Friday, June 8th, 2012

Writing Prompt – Meeting New People

Marty FeldmanThis morning I had breakfast with some folks I’d never met before. Lovely, lovely bloggers — with family in tow — including a guy heading off to the Naval Academy. (Wishing him the best of luck!)

We laughed a lot, and told stories, and traded slang terms for things…some I’d heard of, others I hadn’t.

(Scribbling furiously now into that book I keep with new words in it. What? You don’t have one of those?)

I enjoyed watching everyone order. We’d been drawn together by common interest (blogging) but everyone is still so different! Not one of us ordered the same thing for breakfast or to drink.

And as much as I enjoy meeting new people (Yes: So I can steal bits and pieces of them, chop them up, and toss them into the salad of my novels…) I have to admit there was a bit of dread there on the way over to the restaurant:

What if I didn’t like them? What if they didn’t like me? What is someone had a giant scar (caused by a giant’s, giant cudgel) on their face and I became obsessed with staring at it over the meal?

It could happen.

Luckily, it didn’t. And a good time was had by all.

Here’s Your Prompt

  • Write about a blind date: how you feel leading up to it, how you dress, what you anticipate will happen, what you expect that person to look like. Write, as well, about the initial moment of seeing that person. Did he or she meet your expectation or not? What was your initial reaction? Did your opinion change over the course of the date? (This exercise could be fictitious or real…)
     
  • If you’ve never been on a blind date, or don’t want to dream one up, write similarly about a job interview.
     
  • all
    Seemed like some brothers on a journey wide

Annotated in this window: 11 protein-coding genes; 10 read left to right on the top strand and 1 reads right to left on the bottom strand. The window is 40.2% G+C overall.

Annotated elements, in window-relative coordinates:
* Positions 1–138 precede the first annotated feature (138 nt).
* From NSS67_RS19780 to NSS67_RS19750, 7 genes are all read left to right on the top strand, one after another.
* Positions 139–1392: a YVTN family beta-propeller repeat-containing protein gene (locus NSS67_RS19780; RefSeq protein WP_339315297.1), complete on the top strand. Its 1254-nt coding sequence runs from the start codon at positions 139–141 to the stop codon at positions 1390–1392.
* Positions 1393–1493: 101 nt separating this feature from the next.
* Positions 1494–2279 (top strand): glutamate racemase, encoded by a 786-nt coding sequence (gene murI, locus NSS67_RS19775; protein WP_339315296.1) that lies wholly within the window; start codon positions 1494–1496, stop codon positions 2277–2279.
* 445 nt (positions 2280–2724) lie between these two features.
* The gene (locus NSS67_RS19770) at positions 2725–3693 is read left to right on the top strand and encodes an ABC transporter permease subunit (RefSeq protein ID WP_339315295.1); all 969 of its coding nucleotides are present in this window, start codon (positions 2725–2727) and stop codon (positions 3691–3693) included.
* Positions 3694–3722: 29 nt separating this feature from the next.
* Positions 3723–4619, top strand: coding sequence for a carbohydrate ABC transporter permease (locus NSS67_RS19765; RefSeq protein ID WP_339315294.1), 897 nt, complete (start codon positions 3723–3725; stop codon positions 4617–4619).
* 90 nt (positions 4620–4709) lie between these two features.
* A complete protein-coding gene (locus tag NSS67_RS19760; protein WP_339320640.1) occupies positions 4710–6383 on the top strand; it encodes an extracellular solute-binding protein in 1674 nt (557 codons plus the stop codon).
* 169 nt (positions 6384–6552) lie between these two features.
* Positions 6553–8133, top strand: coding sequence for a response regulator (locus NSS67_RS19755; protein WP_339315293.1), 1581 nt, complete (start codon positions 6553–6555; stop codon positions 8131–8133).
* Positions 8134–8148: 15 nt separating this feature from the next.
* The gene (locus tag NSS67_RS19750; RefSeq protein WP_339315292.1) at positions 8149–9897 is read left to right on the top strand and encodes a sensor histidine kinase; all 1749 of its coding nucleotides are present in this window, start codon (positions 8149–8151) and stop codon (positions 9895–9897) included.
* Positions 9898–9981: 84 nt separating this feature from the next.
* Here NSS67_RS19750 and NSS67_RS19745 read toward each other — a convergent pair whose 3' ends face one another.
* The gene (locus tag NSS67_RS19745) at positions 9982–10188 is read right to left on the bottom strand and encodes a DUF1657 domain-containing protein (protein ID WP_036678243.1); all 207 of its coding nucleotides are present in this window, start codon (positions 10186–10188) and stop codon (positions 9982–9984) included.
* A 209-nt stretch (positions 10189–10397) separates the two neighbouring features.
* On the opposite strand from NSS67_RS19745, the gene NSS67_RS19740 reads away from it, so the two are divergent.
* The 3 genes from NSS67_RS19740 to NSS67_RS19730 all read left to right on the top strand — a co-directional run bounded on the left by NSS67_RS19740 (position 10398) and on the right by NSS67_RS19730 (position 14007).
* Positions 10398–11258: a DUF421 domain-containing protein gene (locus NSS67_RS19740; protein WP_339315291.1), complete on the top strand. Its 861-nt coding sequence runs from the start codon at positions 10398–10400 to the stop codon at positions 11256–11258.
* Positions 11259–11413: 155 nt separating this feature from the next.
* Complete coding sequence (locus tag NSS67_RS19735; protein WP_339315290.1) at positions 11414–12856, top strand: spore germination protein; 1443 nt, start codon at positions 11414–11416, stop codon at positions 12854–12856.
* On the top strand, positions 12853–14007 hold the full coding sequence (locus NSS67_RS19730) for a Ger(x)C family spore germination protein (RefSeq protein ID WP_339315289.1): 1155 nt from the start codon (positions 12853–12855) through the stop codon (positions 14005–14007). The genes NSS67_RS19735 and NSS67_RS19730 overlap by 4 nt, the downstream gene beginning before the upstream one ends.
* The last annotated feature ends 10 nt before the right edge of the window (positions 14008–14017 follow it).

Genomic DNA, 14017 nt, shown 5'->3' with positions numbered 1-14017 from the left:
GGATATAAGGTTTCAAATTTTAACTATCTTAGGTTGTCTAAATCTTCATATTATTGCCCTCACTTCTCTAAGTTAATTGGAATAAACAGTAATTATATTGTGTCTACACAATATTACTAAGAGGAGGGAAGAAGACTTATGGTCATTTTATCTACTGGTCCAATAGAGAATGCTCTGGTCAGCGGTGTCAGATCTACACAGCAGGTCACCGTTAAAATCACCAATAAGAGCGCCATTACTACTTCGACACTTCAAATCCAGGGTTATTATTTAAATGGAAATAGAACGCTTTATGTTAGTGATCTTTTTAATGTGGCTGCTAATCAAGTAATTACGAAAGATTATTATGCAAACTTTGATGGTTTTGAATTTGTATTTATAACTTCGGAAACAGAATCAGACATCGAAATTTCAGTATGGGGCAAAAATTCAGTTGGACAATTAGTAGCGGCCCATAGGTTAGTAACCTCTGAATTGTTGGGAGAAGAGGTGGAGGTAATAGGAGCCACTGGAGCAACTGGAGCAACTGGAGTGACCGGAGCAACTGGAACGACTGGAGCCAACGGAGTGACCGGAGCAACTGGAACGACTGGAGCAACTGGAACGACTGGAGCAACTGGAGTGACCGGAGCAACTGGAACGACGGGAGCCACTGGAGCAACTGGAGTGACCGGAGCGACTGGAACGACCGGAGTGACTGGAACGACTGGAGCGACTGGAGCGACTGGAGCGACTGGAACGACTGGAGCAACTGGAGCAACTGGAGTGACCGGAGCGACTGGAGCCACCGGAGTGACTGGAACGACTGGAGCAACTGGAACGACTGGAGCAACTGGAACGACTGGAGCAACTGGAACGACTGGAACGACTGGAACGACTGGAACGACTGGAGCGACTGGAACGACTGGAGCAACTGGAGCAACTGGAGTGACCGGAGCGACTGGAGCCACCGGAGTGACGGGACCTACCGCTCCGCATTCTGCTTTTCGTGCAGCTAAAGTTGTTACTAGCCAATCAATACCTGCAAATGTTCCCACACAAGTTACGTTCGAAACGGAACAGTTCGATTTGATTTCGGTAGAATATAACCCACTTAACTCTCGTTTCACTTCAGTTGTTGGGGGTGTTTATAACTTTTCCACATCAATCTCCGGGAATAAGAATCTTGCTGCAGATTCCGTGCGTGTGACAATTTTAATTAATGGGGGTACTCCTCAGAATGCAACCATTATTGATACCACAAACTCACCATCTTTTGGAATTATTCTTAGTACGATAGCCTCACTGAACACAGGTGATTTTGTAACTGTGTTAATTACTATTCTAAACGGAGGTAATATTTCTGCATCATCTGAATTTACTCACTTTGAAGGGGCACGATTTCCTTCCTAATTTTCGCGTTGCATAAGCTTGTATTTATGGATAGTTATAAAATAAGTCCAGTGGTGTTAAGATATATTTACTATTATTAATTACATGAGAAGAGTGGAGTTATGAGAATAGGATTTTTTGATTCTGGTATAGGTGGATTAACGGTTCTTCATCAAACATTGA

Gone forth, whom now strange meeting did befall
    In a strange land round one whom they might call
    Their friend, their chief, their father, for assay
    Of peril, which had saved them from the thrall
    Of death, now suffering. Thus the vast array
    Of those fraternal bands were reconciled that day.

    ~ Percy Bysshe Shelley, The Revolt of Islam
     

  • There’s a man or a woman sitting on a park bench reading a newspaper, a magazine, or on an electronic device. Sit down (or sit your character down) beside them and strike up a conversation. Write it. In your prose, make certain to include the setting, what everyone is wearing, what’s going on in the area, your thoughts, etc. Don’t just write the dialogue.
     
  • Write about a time you were supposed to have a very important meeting — and the other party didn’t show up.
     
  • Write about meeting for the first time:
    • Your favorite school teacher
    • Your mentor
    • A policeman – during an “incident”
    • A politician
    • A priest, nun, rabbi, monk or other holy person
       
  • Other trace
    Survives, for worthy mention, of a pair
    Who, from the pressure of their several fates,
    Meeting as strangers, in a petty town
    Whose blue roofs ornament a distant reach
    Of this far-winding vale, remained as friends
    True to their choice; and gave their bones in trust
    To this loved cemetery…

    ~ William Wordsworth, The Excursion, Book Sixth, The Churchyard among the Mountains
     

  • Write about the first time you met your spouse. Or, if you’re writing fiction, write a sex scene between two (or three!) people who are meeting for the first time.
     
  • Trippers and askers surround me;
    People I meet—the effect upon me of my early life, or the ward and city I live in, or the nation,
    The latest dates, discoveries, inventions, societies, authors old and new,
    My dinner, dress, associates, looks, compliments, dues,
    The real or fancied indifference of some man or woman I love,
    The sickness of one of my folks, or of myself, or ill-doing, or loss or lack of money, or depressions or exaltations;
    Battles, the horrors of fratricidal war, the fever of doubtful news, the fitful events;
    These come to me days and nights, and go from me again,
    But they are not the Me myself.

    ~ Walt Whitman, Leaves of Grass (1900)
     

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